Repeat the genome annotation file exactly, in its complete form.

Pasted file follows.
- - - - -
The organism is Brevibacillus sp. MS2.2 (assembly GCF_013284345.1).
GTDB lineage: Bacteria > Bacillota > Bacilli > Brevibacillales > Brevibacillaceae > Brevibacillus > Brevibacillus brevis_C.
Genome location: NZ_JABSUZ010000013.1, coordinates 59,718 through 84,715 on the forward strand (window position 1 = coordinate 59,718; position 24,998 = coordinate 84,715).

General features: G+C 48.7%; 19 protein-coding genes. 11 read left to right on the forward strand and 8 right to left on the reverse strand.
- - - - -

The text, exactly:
The organism is Brevibacillus sp. MS2.2 (assembly GCF_013284345.1).
GTDB lineage: Bacteria > Bacillota > Bacilli > Brevibacillales > Brevibacillaceae > Brevibacillus > Brevibacillus brevis_C.
Genome location: NZ_JABSUZ010000013.1, coordinates 59,718 through 84,715 on the forward strand (window position 1 = coordinate 59,718; position 24,998 = coordinate 84,715).

General features: G+C 48.7%; 19 protein-coding genes. 11 read left to right on the forward strand and 8 right to left on the reverse strand.